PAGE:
NEW YORK — As the Knicks made their run — and the Celtics fell apart — there was one man who seemed unable to miss a shot. Having started slowly, in contrast to his 4 for 4 start in Game 1, Carmelo Anthony found his stroke suddenly and brilliantly Tuesday night in Game 2.
To start? Anthony was 3 for 11, as the Celtics kept pace with the Knicks.
To finish? Anthony was 5 for 6 in the third quarter and 8 for 13 in the second half, as the Knicks pulled away for an 87-71 win at Madison Square Garden to take a 2-0 series lead.
Anthony finished with 34 points, following a 36-point performance in Game 1. He outscored the Celtics, 13-11, in the third quarter. It was his 19th career 30-point game in the playoffs.
“In the playoffs, it’s not going to always be perfect for any player,” coach Mike Woodson said. “Melo struggled, but at the end of the night he was still there at the end making the plays that we needed him to make from an offensive standpoint.
“He figures it out. The great ones do that. He just kept playing, and things started to fall his way.”
And still, in Anthony’s mind, the Celtics have yet to see him at his best.
He sat at the podium after the game and critiqued his output, which included going 10 for 11 from the free throw line.
There were certainly moments in Game 2 that weren’t his best.
“I’m just playing basketball,” he said. “I’m trying to take advantage of what they’ve been throwing at me. I’ve got to make some shots. I’ve been missing some shots that I feel like I can make. I’m missing, both games, some open shots that I normally make.”
But the Celtics couldn’t keep him under wraps all night, even after he struggled in the first half.
“I can’t tell myself that I don’t have it tonight, especially right now in these playoffs,” Anthony said.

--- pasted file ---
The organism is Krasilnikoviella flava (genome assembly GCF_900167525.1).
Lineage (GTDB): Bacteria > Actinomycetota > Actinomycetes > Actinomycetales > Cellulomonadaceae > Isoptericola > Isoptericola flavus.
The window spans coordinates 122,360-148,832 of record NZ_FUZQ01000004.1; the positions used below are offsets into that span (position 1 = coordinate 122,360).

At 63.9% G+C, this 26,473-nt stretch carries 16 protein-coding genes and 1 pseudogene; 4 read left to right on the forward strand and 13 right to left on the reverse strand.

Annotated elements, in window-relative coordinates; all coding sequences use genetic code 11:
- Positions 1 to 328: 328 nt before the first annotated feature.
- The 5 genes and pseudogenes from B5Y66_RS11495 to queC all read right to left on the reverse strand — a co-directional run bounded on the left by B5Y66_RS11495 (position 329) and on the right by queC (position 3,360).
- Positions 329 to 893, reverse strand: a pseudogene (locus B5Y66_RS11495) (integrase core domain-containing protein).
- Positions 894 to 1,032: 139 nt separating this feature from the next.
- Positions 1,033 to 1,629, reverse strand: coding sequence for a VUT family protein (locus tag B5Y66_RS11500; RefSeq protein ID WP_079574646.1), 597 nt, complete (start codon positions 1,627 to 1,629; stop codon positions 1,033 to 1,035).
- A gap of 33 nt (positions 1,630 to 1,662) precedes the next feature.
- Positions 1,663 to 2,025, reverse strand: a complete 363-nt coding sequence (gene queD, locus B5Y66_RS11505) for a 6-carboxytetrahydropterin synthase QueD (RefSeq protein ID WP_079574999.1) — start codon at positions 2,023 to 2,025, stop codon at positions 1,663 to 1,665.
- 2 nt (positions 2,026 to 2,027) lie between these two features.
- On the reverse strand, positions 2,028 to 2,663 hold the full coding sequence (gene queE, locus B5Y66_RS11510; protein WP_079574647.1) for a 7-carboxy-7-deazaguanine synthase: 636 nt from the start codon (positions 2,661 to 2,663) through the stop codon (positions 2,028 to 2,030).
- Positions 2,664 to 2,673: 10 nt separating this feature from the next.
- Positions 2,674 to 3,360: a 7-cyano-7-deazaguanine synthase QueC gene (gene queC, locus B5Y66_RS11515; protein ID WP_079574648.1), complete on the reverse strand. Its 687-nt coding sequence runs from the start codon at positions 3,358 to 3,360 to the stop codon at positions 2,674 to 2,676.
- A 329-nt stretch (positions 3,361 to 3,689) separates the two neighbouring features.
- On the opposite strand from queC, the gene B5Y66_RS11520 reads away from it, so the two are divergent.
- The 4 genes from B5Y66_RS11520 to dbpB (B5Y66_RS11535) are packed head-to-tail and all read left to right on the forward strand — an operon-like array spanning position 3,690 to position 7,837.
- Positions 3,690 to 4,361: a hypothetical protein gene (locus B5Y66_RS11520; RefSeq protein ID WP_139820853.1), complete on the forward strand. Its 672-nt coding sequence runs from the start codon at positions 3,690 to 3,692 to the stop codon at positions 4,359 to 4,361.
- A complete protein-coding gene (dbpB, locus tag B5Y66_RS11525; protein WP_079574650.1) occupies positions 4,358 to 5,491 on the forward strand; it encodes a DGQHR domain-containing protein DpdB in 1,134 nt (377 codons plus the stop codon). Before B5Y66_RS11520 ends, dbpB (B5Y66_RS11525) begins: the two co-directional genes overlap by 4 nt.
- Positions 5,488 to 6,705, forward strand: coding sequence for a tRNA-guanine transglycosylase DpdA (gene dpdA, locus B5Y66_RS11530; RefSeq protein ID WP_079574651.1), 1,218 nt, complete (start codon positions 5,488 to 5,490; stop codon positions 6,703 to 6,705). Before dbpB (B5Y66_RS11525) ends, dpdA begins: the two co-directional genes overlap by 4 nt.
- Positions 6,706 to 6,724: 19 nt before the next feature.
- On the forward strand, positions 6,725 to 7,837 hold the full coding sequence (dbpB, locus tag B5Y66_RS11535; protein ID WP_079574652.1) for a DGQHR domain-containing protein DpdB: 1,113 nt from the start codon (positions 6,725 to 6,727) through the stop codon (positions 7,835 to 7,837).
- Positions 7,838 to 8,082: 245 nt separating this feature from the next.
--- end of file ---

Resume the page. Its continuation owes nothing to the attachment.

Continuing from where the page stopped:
“Throughout the course of a game, for me, my mentality is if something’s not working, just make adjustments, the same way I’ve been making adjustments in the second half to their defense.
“Maybe it’s an adjustment to the shot that I’m taking or not using my legs enough, not keeping my follow-through up. But it’s just certain adjustments that I make within myself seem like they’re coming out in the second half.”
Of course, it’s not only Anthony. He knows that he can’t win this series by himself, even though he often appears to want to take all of his team’s shots. He knows he needs help.
He got it Tuesday from Sixth Man of the Year, J.R. Smith, who scored 19 points and from Raymond Felton (16 points), and from defensive stalwart Kenyon Martin.
“We’ve been showing that,” Anthony said. “My guys know that I trust them a lot, especially when things are not going well for myself. I rely on my teammates more than a lot of people see that. I rely on my teammates to pick me up offensively when I don’t have it, defensively when we’re not doing it.
“That’s something that we’ve been building on since training camp: trusting one another, believing in one another. That’s what we’re doing right now.”
And that’s what has helped them post back-to-back wins against the Celtics.
But with everything that has happened this week in Boston, Anthony acknowledged that Game 3 is unlikely to be a regular game.
Because of that, he understands his responsibility to the Knicks. He knows what he has to do to make the Knicks play more like they’ve played in the second half, and less like the first half.
“We’ve got to prepare for the emotions that will be taking place in Boston on Friday,” Anthony said. “As a team we’ve got to go in there being together, staying together, knowing that it’s going to be a game of runs, knowing that it’s going to be very emotional in that building.
“We’re going there to win that game. That’s our mentality.”